The Philippine Coast Guard (PCG) (Filipino: Tanod Baybayin ng Pilipinas) is an armed and uniformed service tasked primarily with enforcing laws within Philippine waters, conducting maritime security operations, safeguarding life and property at sea, and protecting marine environment and resources; similar to coast guards around the world.
It is an agency attached to the Department of Transportation of the Philippines. It currently maintains a presence throughout the archipelago, with twelve Coast Guard Districts, fifty-four CG Stations and over one hundred ninety Coast Guard Sub-Stations, from Basco, Batanes to Bongao, Tawi-Tawi.
The Philippine Coast Guard is the oldest and only humanitarian armed service in the Philippines. Its beginnings could be traced back to the early 20th century when coast guarding was related to the protection of the customs services of the country and in patrolling the coastlines and harbors.
When the Americans came in 1898, one of the first steps that the military government undertook was the reopening of the port and customs facilities of Manila. Soon after, the civilian Insular Government, through the Philippine Commission, enacted a law on 17 October 1901 that created the Bureau of Coast Guard and Transportation, which was placed under the Department of Commerce and Police. The Captain of the Port was designated as Bureau Director.
The lighthouse service was placed under the Bureau. In 1902, the Coast Guard fleet of 15 steamers from China and Japan was established and were assigned for the lighthouse service inspection trips of top government officials, for transport to Culion Island, for patrolling against illegal entry of aliens, and for troop movement of the Philippine Constabulary.
The Bureau of Coast Guard and Transportation was abolished on 26 October 1905 and the Bureau of Navigation took over its functions. The Bureau of Navigation was authorized to create a commissioned and enlisted service, and to adopt its own manual of court martial patterned after the US Navy.
Subsequently, however, the Bureau was also abolished on 19 December 1913 and the organization and its functions were transferred to the Bureau of Customs and the Bureau of Public Works until the establishment of the Commonwealth Government. After gaining independence from the United States, the Philippine government ceded some of the coast guard functions, such as the revenue cutter and lighthouse services, to the Philippine Naval Patrol, which eventually became the Philippine Navy. A Coast Guard unit was activated within the Philippine Navy to implement these functions.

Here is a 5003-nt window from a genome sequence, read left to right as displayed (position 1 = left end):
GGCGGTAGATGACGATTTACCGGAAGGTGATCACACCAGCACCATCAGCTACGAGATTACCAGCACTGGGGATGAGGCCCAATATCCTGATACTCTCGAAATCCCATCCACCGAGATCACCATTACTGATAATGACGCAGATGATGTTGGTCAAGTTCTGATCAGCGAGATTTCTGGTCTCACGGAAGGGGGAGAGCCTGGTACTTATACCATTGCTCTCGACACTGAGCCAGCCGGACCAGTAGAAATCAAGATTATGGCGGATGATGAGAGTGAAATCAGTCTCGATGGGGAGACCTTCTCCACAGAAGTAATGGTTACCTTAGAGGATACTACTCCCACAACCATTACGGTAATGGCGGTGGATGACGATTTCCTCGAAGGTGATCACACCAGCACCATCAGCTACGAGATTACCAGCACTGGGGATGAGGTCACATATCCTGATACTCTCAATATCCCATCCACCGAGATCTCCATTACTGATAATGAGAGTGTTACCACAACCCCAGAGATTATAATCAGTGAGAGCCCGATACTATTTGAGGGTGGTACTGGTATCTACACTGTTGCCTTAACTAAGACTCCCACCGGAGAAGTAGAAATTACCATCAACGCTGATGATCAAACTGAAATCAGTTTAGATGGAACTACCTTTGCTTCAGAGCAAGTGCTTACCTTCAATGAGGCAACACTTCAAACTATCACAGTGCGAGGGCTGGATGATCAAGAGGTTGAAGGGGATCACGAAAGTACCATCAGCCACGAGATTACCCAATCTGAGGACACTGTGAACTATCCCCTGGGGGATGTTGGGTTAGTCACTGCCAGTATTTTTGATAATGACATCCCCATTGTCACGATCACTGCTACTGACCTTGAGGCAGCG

On 6 August 1967, the Philippine Congress enacted Republic Act 5173 of the Philippine Coast Guard Law, which made the PCG a major unit of the Philippine Navy under a flag officer. The PCG was activated on 10 October 1967 and its coast guard functions were transferred from the navy.
The civilian nature of the PCG functions led to the separation of the Coast Guard from the Philippine Navy on 30 March 1998 by virtue of Executive Order 475 signed by President Fidel Ramos. It order effectively transferred the PCG from the Department of National Defense to the Office of the President, and eventually to the Department of Transportation and Communications (DOTC) on 15 April 1998 by virtue of Executive Order 477.
These executive orders provided inter alia that the PCG shall continue to the agency primarily responsible for the promotion of safety of life and property at sea and the protection of the maritime environment as mandated under the Philippine Coast Guard Law and Presidential Decrees 600, 601, 602, and 979, as a mended.
The transformation of the PCG into a non-military organization has a tremendous impact and significance. Its civilian character has allowed it to receive offers of vessels, equipment, technology, services, cooperation and other needed assistance from other countries, something which would not be readily offered to a military agency.
With enactment of Republic Act 9993, also known as the Coast Guard Law of 2009, as well as its implementing rules and regulations, the PCG has been vested with the necessary authority and responsibility to perform preventive measures in ensuring the safety of merchant vessels. The new law also strengthened PCG’s authority to meet new challenges and increasing demands for marine resources, technological advancement and climate change. Further, the law has defined the PCG’s rightful niche in the bureaucracy as the premier maritime agency and its vital role in nation building.